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Lagers Blow. No They Don't - Here's How to Enjoy a True Classic, Sans Millennial Bias.

AT SOME POINT DURING THE COURSE OF HISTORY we collectively decided that lagers lack merit and all our beers should be flavor blasted with cheddar cheese powder. While the child in me giggles at the thought of an idea too absurd not to work, I also find myself thinking about the generations before me that enjoyed simpler times...and beers. To be fair, the naysayer sentiment has really only been shared by the craft beer community for the last 10-20 years, a timeline that happens to coincide with the rise of hop cannons, bourbon barrels, and all types of new-fangled flavor-boosting tech.

It's no coincidence that as consumers' tastes changed to favor more flavor, an entire category fell victim to a wildly changing landscape. Craft lagers suffered the most collateral damage as the beer community at large swore off the perceived tasteless 'fizzy yellow beer' of our bearded forefathers. It's a tragedy, really, because there are some fantastic examples out there, and you can experience many of them at beer-fests big and small. Formerly, most of these titillating tinctures were only available as small batch special releases, but these days there are thousands of commercially available lagers on the market from breweries of all sizes. A lot of that has to do with yet another shift in stylistic trends and consumer purchasing behavior, but the data is only a result of the behavior - that people are just generally gravitating toward more drinkable beverages.

There is a push for sessionable, lower calorie choices that coincides with an increased awareness of the harmful effects of overconsumption and commitment to responsible drinking. What's not to love?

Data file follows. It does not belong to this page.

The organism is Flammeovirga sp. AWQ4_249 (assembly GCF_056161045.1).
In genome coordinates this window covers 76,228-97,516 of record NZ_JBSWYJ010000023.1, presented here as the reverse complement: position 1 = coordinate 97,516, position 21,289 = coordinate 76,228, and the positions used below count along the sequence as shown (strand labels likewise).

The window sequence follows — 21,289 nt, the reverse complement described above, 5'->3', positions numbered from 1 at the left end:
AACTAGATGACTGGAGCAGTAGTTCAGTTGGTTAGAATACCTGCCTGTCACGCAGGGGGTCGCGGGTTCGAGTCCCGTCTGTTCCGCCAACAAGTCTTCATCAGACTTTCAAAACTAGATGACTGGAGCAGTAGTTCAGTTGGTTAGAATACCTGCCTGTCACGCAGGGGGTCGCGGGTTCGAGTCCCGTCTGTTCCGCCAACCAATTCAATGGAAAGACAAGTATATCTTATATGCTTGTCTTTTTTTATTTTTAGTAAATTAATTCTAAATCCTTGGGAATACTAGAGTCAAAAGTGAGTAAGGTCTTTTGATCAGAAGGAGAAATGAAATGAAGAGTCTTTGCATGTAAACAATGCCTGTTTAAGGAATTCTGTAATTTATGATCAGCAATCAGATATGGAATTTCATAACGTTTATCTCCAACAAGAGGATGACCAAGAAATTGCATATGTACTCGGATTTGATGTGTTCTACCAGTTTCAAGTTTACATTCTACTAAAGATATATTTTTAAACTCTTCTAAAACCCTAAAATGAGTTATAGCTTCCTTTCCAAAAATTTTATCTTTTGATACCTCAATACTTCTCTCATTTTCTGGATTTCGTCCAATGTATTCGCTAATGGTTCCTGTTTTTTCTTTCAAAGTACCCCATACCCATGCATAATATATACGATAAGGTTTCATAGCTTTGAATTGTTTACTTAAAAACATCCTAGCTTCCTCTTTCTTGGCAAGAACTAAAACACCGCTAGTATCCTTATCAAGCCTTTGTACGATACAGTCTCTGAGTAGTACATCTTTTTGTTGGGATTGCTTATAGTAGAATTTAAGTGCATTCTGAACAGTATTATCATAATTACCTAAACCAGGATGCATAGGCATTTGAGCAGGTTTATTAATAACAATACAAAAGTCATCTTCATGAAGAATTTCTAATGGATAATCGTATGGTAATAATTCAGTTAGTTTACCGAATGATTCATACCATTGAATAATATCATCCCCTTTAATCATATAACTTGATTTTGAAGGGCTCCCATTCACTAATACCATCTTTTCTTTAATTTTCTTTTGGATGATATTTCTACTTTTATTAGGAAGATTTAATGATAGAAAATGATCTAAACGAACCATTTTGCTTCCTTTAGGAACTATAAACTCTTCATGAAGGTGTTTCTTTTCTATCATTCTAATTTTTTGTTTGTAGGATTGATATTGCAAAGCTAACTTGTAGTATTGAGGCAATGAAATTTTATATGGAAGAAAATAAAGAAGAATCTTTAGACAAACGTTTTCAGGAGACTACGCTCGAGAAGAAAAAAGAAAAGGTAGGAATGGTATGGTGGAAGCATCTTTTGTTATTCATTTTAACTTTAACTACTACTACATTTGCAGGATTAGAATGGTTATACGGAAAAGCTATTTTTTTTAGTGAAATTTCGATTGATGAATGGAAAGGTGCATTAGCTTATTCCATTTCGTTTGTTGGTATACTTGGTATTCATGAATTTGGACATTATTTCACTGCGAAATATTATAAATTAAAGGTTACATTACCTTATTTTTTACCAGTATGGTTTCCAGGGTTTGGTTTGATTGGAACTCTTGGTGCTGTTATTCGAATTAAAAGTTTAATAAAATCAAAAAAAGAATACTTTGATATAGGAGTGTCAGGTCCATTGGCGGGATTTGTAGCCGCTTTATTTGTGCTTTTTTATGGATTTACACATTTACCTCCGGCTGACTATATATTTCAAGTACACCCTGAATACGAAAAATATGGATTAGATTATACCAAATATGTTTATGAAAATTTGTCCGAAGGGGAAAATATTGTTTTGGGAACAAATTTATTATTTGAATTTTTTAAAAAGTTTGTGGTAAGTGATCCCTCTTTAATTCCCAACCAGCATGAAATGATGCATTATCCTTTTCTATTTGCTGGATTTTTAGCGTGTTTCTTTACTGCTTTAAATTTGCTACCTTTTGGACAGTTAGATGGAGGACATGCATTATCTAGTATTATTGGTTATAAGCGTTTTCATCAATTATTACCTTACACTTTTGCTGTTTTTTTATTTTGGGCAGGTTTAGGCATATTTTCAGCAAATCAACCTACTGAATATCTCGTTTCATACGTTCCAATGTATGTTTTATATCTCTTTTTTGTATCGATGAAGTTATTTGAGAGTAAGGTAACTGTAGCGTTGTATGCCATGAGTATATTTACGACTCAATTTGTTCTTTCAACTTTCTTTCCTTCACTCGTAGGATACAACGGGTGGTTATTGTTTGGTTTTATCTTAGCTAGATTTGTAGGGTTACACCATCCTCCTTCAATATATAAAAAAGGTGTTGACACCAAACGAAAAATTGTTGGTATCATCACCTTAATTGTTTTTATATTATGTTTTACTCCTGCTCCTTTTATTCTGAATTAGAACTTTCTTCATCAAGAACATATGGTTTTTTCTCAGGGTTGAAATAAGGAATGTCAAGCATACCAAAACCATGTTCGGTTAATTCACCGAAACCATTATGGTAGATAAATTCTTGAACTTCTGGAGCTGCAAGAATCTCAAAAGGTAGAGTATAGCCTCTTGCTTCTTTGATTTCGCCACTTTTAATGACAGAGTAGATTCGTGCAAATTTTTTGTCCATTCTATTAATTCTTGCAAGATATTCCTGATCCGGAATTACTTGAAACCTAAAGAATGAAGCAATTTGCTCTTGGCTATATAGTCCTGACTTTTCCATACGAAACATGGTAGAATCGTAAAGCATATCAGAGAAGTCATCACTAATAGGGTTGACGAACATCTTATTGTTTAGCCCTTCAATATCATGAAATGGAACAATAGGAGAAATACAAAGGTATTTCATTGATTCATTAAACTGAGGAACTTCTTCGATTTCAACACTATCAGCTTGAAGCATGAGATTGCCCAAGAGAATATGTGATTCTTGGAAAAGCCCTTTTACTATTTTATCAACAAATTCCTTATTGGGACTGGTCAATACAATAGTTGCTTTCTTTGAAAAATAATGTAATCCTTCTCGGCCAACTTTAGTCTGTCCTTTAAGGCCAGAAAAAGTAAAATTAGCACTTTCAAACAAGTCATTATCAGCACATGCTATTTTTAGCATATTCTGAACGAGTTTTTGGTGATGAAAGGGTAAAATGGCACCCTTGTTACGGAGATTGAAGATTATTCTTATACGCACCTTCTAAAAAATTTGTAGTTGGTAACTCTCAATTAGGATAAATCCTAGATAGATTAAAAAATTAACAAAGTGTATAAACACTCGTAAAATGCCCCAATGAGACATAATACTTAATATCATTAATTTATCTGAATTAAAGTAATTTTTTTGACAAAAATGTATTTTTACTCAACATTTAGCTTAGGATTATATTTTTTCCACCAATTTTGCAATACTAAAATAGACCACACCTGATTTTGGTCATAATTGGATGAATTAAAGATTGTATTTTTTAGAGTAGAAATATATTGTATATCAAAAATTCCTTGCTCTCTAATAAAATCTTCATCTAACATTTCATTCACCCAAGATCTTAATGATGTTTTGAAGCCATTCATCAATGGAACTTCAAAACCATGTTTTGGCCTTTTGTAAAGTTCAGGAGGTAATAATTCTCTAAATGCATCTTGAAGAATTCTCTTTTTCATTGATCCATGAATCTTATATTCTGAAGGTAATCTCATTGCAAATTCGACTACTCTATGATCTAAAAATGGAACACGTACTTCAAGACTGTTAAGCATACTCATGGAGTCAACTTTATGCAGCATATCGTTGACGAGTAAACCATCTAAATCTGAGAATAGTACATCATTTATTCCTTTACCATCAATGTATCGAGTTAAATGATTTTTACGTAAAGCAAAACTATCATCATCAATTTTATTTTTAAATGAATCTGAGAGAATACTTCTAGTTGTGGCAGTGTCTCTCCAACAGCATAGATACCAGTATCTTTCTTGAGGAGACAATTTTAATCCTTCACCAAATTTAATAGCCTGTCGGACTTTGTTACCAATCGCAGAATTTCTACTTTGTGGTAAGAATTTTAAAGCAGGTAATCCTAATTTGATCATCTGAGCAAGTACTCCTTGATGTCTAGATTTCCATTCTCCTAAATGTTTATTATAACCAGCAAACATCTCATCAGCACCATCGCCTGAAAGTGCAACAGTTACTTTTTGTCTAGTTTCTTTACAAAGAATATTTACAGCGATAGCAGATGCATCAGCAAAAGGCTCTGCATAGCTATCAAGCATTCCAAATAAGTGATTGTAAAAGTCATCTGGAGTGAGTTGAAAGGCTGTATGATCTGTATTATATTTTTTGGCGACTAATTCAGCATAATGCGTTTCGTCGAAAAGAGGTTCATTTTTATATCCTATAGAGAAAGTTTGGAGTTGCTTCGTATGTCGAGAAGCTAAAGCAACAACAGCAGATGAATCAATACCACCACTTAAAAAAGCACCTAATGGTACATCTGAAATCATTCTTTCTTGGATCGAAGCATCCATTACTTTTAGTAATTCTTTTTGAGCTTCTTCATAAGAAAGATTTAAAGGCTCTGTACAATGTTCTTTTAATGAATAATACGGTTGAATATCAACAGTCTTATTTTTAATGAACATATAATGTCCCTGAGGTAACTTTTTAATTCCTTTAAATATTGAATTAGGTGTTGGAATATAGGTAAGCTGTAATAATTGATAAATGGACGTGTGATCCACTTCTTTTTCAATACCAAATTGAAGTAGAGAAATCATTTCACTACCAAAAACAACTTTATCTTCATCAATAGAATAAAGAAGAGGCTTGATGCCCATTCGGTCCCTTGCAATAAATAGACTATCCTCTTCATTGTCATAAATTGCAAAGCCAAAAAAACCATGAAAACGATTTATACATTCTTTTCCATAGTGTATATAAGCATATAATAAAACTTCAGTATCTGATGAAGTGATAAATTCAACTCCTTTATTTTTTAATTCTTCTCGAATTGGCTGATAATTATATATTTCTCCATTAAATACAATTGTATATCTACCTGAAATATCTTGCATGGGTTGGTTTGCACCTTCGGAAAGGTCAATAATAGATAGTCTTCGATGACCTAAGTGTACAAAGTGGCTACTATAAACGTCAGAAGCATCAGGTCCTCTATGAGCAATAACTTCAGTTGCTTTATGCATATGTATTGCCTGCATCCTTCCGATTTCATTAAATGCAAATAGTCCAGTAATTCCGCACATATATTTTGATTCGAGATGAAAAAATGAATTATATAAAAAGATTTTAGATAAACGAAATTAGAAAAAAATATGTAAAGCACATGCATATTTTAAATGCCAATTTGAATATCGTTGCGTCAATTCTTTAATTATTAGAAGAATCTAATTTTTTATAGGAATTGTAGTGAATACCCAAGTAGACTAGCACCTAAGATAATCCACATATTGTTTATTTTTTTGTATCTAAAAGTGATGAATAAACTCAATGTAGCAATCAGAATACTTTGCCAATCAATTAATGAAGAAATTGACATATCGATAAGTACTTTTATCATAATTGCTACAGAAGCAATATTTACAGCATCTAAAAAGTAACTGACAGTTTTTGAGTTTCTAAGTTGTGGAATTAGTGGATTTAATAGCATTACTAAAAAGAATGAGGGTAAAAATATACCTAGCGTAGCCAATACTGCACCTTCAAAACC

I will come right out and say shamelessly that when it comes to beer, there are very few I don't like. There are certainly those that I wouldn't choose in a lineup, but after a long hike or a day at the river, I am indiscriminate in a pinch. Fortunately, I don't have to choose, and this cross is merely a first-world problem I am happy to bear. The list of sub-styles within the lager category is extensive and could be discussed ad nauseam, so today we will keep it limited to one which has become a personal and fan favorite over the years - The Mexican Lager.

Mexican Lagers are typically defined by their yeast character. In case you didn't know, yeast makes up about 80% of a beer's flavor profile. It's characteristics are more nuanced than that of it's hoppy counterparts (unless you are talking about a very distinctive strain such as a Belgian or German yeast that is known to contribute strong esters and/or phenols) but fortunately for most, it doesn't take an expert to sniff out the differences.

The style is defined by its crisp and snappy carbonic finish and a sometimes "skunky" quality (Brewer speak. Dont take it the wrong way).

Large producers of the style even package their product in clear or green glass, which unlike amber glass, fails to protect the beer from UV damage, also known as becoming 'light-struck'. Normally the unfortunate result of mishandling and poor transportation practices in the supply chain, the slightly oxidative qualities in a lager have actually become quite distinctive over the years and add to the style's quirkiness.

Ultimately though, what we love about this style is it's approachability. Smooth, clean, light, bright, crisp, bubbly, easy, drinkable, refreshing. I don't know about you but that sure sounds like a list of adjectives I can get behind. Maybe it's that the beer actually LOOKS like summer. Straw to golden in color, best consumed ice-cold, and with friends. That's the thing about lagers, you can play a drinking game without being face-down in the gutter by the second round. Cut a lime, Chase a Margi, or top off you bloody with it for a killer bloody beer. There ain't no shame in our game. Just promise to enjoy it. ;-)

Photo credit: The Beeroness

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